Case hardening is a procedure that is generally used for hardening cast irons, steels and other ferrous materials in such a way that the surface layer is significantly harder than the rest of the material (i.e., than the ‘core’ material). Certain treatments are performed under this procedure and they include Induction Hardening, Carburizing, Carbonitriding, or Nitriding. These procedures tend to affect the mechanical properties and surface chemical composition.
Total Case Depth
At least two different ways are available wherein the depth of the case can be defined. Total Case Depth refers to the perpendicular distance from the hardened case’s surface to the point at which variations in physical and chemical properties between the core and the case can be differentiated. With the help of a microhardness tester or by means of metallographic procedures (i.e., mount, grind, polish and etch), the Total Case Depth can be established.
Effective Case Depth
However, majority of laboratories need to calculate the ‘Effective Case Depth’ of a material. This is the perpendicular distance from the hardened case’s surface to the deepest point at which a particular level of hardness is maintained. A number of hardness criteria exist; Rockwell "C" 50 (Vickers 513) is one such option. In order to establish the ‘Effective Case Depth’, a cross-section of the sample is normally microhardness-tested at accurate intervals beginning from close to the surface and continuing toward the core. The distance from the surface where hardness reduces to the specified value as shown in the chart below, is considered to be the Effective Case Depth.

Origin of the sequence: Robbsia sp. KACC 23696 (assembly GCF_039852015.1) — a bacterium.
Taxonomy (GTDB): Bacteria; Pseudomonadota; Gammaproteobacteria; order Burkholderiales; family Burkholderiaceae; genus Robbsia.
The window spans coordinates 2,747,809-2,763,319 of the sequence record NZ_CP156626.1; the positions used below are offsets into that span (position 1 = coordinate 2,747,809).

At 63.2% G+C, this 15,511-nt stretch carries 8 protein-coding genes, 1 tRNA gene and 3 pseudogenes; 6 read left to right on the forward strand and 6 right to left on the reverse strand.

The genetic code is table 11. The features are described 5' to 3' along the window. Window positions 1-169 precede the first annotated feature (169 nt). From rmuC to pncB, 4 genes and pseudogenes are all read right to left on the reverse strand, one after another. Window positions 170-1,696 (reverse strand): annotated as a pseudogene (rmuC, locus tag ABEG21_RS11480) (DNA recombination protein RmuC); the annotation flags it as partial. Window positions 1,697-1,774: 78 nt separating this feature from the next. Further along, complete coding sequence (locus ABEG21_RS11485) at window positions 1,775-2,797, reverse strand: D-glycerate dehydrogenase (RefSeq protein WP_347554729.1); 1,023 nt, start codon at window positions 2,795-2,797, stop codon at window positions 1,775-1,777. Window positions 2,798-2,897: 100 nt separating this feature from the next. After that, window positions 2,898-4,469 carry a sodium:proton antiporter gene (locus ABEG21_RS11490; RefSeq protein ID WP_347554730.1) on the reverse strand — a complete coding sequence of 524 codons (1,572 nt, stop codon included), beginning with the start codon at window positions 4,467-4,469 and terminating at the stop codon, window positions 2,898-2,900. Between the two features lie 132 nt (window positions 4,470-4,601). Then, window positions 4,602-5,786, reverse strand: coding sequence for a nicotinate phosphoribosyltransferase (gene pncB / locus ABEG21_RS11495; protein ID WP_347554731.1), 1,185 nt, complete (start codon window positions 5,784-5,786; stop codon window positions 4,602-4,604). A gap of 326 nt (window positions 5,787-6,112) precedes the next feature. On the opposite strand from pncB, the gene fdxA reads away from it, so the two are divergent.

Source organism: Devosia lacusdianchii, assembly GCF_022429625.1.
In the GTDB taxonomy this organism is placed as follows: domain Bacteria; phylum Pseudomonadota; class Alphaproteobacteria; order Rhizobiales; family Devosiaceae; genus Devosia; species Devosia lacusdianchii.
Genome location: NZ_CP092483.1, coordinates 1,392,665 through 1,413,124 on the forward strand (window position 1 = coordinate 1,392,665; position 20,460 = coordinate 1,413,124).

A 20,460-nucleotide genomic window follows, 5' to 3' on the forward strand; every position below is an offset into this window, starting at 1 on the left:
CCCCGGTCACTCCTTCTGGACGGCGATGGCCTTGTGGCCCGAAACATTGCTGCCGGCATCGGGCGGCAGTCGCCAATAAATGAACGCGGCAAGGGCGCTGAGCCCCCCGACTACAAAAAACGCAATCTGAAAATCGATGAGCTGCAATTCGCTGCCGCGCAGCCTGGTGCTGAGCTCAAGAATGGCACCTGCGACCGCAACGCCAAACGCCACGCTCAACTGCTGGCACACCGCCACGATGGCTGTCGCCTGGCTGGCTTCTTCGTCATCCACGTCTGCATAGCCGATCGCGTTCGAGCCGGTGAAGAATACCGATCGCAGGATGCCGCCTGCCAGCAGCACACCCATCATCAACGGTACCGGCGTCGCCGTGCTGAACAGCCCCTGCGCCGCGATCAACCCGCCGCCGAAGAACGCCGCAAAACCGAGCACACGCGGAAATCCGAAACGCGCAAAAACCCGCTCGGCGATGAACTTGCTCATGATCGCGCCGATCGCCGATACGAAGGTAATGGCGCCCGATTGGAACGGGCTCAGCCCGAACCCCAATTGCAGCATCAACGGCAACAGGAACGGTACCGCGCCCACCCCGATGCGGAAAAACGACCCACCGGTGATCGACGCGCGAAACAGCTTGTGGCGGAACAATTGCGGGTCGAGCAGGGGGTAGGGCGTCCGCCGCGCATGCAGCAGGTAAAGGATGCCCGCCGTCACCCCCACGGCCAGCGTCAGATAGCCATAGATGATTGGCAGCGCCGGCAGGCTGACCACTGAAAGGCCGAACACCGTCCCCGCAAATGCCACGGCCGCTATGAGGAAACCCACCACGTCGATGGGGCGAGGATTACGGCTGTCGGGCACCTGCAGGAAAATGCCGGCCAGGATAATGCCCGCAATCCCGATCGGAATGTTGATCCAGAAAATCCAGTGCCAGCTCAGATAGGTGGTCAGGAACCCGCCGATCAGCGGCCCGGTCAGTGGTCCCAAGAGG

Microhardness readings on sample cross section.
The small Vickers impressions need measurement at high magnification, which is approximately 500X. In order to make precise measurements, the sample must be given a finish that is free of scratches, which can prove difficult when automatic hardness testing needs to be performed. A precise metallographic process may comprise the use of three or more grinding steps utilizing Silicon Carbide abrasive discs, then followed by one or two polishing steps.
With the help of LECO’s CAMEO discs, this process can be brought down to three steps (i.e., grinding, pre-polishing and final polishing).
Sample for Case Depth Analysis (GPX200 — 1.25" Mounts)
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After Platinum 1 Grinding Step: There are a large number of scratches on the surface. The Vickers hardness impression has a couple of edges that could have been influenced by the scratches and the impression corners are not distinct.
After Silver Disc (Pre-Polishing) Step: Still a large number of scratches can be seen on the surface. The Vickers hardness impression corners are not distinct.
After UltraSilk (Polishing) Step: There are only a few minor scratches on the surface. The Vickers hardness impression corners are distinct, and a precise measurement of the diagonals is possible.
The above process uses the CAMEO Magnetic Disc System combined with the LECO GPX 200 Grinder/Polisher with fixed sample holder.
This information has been sourced, reviewed and adapted from materials provided by LECO Corporation.
For more information on this source, please visit LECO Corporation.